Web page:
ROUGH CUTS| Something for the PRO XI chief

HERE IS one issue that deserves to be made known by Police Regional Office (PRO) XI director Chief Supt. Manuel Gaerlan.

We are referring to the seeming neglect of some police elements in the performance of their duties.

If our readers can remember, some two months back we wrote about the delay in the response of the Scene of the Crime Operatives (SOCO) to the request of the family of Manuel Maningo who was slain by unidentified gunmen towards daybreak. The suspects forcibly entered his residence in Talandang, Tugbok District at about 4 to 4:30 a.m.

After the armed men left, the victim’s son who was also subjected to manhandling, called up for police assistance. He also called the SOCO so that the family could start the process of disposing of the victim’s body. The call for the SOCO was made soon after the call for police investigators was made.

The police probers arrived much earlier. However, the SOCO came in towards noon. Imagine the delay?

And according to reports, the mobile vehicle of the Tugbok police already in Talandang had to fetch the members of the SOCO.

We were thinking that that was an isolated case. But how wrong we were.

Last Sunday evening, a vehicular accident happened in the same barangay. It involved two motorbikes that collided in an almost blind curve and downhill road. One of the motorbikes was coming from Calinan while the other was going to Calinan. The latter motorbike was driven by one Samuel Delute Jr. who was on his way to fetch his wife from work.

We passed by the scene of the accident and stood by there since we personally know Samuel Delute Jr. Both drivers and the passengers of the motorbike coming from Calinan were already brought to the hospital. However, the vehicles were still around waiting for police traffic investigators to come and conduct their probe.

When we inquired from the barangay police auxiliaries who were guarding the scene whether a call has already been made for police traffic investigators we were told that such call was made and that the police patrol car carrying the traffic probers had just left. We estimated that in 30 minutes the policemen will arrive. However, almost an hour had gone and no policemen came. So, we asked again the police auxiliaries to make another call. Good thing the police auxiliaries have their own motorcycles they did not have the problem of looking for a spot that has some cellular phone signals a few kilometers away from the accident scene.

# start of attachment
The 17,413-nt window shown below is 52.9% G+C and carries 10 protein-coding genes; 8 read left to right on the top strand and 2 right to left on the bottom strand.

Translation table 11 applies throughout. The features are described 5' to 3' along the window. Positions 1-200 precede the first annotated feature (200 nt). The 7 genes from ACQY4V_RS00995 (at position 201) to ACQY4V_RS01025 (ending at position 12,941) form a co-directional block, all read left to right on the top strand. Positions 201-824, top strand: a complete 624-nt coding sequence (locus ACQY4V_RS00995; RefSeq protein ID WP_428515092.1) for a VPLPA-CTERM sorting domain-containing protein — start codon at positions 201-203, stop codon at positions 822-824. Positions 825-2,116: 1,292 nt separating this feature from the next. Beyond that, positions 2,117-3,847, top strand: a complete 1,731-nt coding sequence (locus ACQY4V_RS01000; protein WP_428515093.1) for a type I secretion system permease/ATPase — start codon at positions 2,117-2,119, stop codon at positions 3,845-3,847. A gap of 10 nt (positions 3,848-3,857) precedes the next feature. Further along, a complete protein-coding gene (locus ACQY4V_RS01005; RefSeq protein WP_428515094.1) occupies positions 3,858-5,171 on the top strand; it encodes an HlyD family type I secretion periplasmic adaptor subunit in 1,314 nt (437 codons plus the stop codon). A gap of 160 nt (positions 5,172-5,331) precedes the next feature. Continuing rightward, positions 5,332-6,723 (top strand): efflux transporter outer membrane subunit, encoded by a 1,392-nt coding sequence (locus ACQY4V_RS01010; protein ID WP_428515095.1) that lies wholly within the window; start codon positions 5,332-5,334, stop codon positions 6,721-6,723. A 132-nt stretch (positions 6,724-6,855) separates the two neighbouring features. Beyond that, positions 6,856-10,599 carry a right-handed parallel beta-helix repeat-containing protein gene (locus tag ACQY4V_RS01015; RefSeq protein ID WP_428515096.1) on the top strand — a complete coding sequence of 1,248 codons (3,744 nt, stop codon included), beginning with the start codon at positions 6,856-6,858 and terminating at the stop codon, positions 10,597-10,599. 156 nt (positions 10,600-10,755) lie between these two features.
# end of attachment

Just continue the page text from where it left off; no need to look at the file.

They were again told by the Tugbok police that the patrol car was already on its way and that it would reach the area in due time. And the barangay police, family members of Delute Jr., his friends including us, and some curious onlookers continued waiting. For another thirty minutes, we waited anxiously looking for blinkers on every vehicle approaching the area.

When no police car arrived we asked the barangay police auxiliaries to make one more call and instructed him to ask for guidance in case the police would not come.

And what a joke it was. When the third call was made, the desk officer at Tugbok police reportedly advised the barangay cop that the investigator will not be able to come to the accident site on that night and that they would be going to the area the morning after.

Instead, the desk officer, according to the barangay policeman, told him to have the two motorbikes involved in the accident loaded in the police multi-cab and bring the same to the police headquarters for impounding.

It is this aspect that we want Chief Supt. Gaerlan to look into. We can understand if the police were hesitant to go to accident sites in the rural sector of the city. More so, if an area is within the so-called “Red Influenced” or located in its peripheries.

Of course, there is no denying the fact that the policemen are also entitled to move around with some degree of safety and security in the performance of their duty. They cannot sleep with what happened to the SOCO team that responded to a slaying case in a remote area in Bansalan, Davao del Sur some months back. The team was ambushed while on its way to the crime scene.

But then, again, our concern with the actuation of the Tugbok police is that if its personnel were apprehensive of the possibility of a repeat of the Bansalan incident, they should have advised the barangay police of the proper thing to do.

Why instead did the desk officer go to the extent of telling the barangay police thrice that the mobile car of the command was already on its way? Why did the police simply tell the caller they would not come because it was quite far and dangerous?

We are hoping that PRO XI director Gaerlan can do something about this police actuation before this could develop into more controversial incidents.

Posted in Opinion